The poet Helen Pinkerton mailed photocopies of two Melville-related essays she published in Sewanee Review and included a “poem-card” of “Early Morning” by her “dear, longtime friend” Janet Winters:
The spider makes through the air,
Until the light touches it.
The light takes through the air,
Until it finds the spider’s web.”
In a note Pinkerton explains she was prompted to send Lewis’ “charming (profound?)” poem because of a recent post of mine about spiders. “Early Morning,” with its delicate evocation of light, reminds me of another charming, profound poem about light, Pinkerton’s own “Degrees of Shade.” I’ve written about it (here) and the epigraph from Aquinas she appends to it: “…every creature stands in relation to God as the air to the light of the sun.”
Because of something I had written about trees she suggested a poem by Robert Bridges, friend of Hopkins and his posthumous editor. She assured me, “It is worth looking up.” I didn’t know the poem but she’s right:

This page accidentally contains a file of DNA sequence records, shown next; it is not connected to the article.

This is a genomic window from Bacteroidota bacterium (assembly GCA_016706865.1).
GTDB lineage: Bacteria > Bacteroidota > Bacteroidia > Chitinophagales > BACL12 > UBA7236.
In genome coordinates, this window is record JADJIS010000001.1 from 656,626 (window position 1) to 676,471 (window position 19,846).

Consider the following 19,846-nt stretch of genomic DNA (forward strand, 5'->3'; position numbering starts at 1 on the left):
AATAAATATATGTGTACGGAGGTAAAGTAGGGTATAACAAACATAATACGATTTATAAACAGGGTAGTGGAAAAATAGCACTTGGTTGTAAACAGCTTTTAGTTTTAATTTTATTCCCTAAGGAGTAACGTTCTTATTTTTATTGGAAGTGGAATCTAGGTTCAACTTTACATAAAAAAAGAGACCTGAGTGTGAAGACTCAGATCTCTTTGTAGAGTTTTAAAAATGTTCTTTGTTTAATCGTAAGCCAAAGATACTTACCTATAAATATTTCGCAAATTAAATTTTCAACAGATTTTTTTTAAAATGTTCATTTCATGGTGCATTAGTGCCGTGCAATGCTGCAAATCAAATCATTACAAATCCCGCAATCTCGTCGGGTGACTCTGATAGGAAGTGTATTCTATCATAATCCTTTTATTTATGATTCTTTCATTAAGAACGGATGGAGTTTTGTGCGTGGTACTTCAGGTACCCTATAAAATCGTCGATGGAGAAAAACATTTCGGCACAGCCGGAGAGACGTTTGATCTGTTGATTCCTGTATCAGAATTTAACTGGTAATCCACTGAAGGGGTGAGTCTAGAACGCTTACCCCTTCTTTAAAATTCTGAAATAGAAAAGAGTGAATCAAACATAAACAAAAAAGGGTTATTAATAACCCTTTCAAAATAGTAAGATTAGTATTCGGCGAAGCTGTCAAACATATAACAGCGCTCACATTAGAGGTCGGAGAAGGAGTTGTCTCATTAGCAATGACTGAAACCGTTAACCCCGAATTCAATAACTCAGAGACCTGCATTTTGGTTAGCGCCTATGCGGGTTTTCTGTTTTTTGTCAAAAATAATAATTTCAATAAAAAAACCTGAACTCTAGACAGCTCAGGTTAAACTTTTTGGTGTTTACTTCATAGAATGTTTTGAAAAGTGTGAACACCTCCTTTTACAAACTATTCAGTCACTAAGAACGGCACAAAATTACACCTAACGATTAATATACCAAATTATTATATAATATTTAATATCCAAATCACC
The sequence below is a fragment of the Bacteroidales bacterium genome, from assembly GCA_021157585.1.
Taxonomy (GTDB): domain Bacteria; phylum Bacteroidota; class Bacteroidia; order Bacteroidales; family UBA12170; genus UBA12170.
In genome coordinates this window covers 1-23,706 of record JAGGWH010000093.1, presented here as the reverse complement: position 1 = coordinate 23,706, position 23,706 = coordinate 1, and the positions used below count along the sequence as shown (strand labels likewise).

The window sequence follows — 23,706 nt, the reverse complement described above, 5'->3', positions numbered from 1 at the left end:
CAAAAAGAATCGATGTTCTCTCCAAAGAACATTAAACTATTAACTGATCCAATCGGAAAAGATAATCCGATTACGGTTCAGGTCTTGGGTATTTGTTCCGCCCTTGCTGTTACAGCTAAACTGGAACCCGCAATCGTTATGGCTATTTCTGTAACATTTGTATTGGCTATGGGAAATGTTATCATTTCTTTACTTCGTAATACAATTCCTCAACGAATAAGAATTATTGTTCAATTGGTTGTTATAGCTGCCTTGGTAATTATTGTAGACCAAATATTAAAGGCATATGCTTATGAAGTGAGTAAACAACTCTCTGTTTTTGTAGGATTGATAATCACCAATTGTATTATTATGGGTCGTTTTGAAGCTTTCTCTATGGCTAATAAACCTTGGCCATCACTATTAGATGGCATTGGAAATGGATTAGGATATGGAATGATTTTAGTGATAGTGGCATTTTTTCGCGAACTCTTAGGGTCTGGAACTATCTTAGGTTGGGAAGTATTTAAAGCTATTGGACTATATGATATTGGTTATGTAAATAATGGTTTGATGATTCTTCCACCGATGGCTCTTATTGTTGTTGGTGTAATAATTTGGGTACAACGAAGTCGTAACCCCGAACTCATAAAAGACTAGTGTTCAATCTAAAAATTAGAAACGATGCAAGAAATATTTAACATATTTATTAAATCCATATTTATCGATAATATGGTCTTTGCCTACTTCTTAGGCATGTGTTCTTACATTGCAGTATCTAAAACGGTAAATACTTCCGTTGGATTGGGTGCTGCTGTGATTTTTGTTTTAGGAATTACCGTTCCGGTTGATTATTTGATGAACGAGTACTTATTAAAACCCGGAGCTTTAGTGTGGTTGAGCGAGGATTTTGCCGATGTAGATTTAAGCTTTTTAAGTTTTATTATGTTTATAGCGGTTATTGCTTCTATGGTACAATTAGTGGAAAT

“The hill pines were sighing,
O'ercast and chill was the day:
A mist in the valley lying
Blotted the pleasant May.
“But deep in the glen's bosom
Summer slept in the fire
Of the odorous gorse-blossom
And the hot scent of the brier.
“A ribald cuckoo clamoured,
And out of the copse the stroke
Of the iron axe that hammered
The iron heart of the oak.”
“Odorous gorse-blossom” and “ribald cuckoo clamoured” are pleasing, as is the echo of iron, and the final lines recall the offstage sound of axe blows in the final scene of The Cherry Orchard. Pinkerton’s envelope in the mailbox fulfills, in human terms, the concluding lines of her poem “The Gift”:
“Grace is the gift. To take it my concern—
Itself the only possible return.”